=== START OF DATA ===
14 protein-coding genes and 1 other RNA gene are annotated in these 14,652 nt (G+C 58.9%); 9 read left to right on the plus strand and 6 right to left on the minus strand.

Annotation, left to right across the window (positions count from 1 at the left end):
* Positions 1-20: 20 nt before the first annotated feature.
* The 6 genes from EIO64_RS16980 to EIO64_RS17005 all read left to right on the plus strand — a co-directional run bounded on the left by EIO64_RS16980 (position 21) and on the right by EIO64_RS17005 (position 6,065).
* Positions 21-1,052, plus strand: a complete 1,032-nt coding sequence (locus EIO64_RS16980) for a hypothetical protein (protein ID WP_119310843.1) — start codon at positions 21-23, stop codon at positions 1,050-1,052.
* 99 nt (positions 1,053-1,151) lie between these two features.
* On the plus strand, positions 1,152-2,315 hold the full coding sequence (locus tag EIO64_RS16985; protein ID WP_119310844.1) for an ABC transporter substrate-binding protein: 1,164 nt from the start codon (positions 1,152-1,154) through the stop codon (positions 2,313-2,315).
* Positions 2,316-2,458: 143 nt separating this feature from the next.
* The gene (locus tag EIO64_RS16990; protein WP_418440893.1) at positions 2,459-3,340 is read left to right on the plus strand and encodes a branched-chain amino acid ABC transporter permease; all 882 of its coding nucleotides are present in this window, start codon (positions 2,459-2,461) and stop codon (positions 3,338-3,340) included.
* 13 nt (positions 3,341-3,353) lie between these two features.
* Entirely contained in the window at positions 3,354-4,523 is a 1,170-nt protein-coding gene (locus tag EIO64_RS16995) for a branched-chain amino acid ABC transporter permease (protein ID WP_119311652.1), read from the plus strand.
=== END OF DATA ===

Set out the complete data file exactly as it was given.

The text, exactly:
14 protein-coding genes and 1 other RNA gene are annotated in these 14,652 nt (G+C 58.9%); 9 read left to right on the plus strand and 6 right to left on the minus strand.

Annotation, left to right across the window (positions count from 1 at the left end):
* Positions 1-20: 20 nt before the first annotated feature.
* The 6 genes from EIO64_RS16980 to EIO64_RS17005 all read left to right on the plus strand — a co-directional run bounded on the left by EIO64_RS16980 (position 21) and on the right by EIO64_RS17005 (position 6,065).
* Positions 21-1,052, plus strand: a complete 1,032-nt coding sequence (locus EIO64_RS16980) for a hypothetical protein (protein ID WP_119310843.1) — start codon at positions 21-23, stop codon at positions 1,050-1,052.
* 99 nt (positions 1,053-1,151) lie between these two features.
* On the plus strand, positions 1,152-2,315 hold the full coding sequence (locus tag EIO64_RS16985; protein ID WP_119310844.1) for an ABC transporter substrate-binding protein: 1,164 nt from the start codon (positions 1,152-1,154) through the stop codon (positions 2,313-2,315).
* Positions 2,316-2,458: 143 nt separating this feature from the next.
* The gene (locus tag EIO64_RS16990; protein WP_418440893.1) at positions 2,459-3,340 is read left to right on the plus strand and encodes a branched-chain amino acid ABC transporter permease; all 882 of its coding nucleotides are present in this window, start codon (positions 2,459-2,461) and stop codon (positions 3,338-3,340) included.
* 13 nt (positions 3,341-3,353) lie between these two features.
* Entirely contained in the window at positions 3,354-4,523 is a 1,170-nt protein-coding gene (locus tag EIO64_RS16995) for a branched-chain amino acid ABC transporter permease (protein ID WP_119311652.1), read from the plus strand.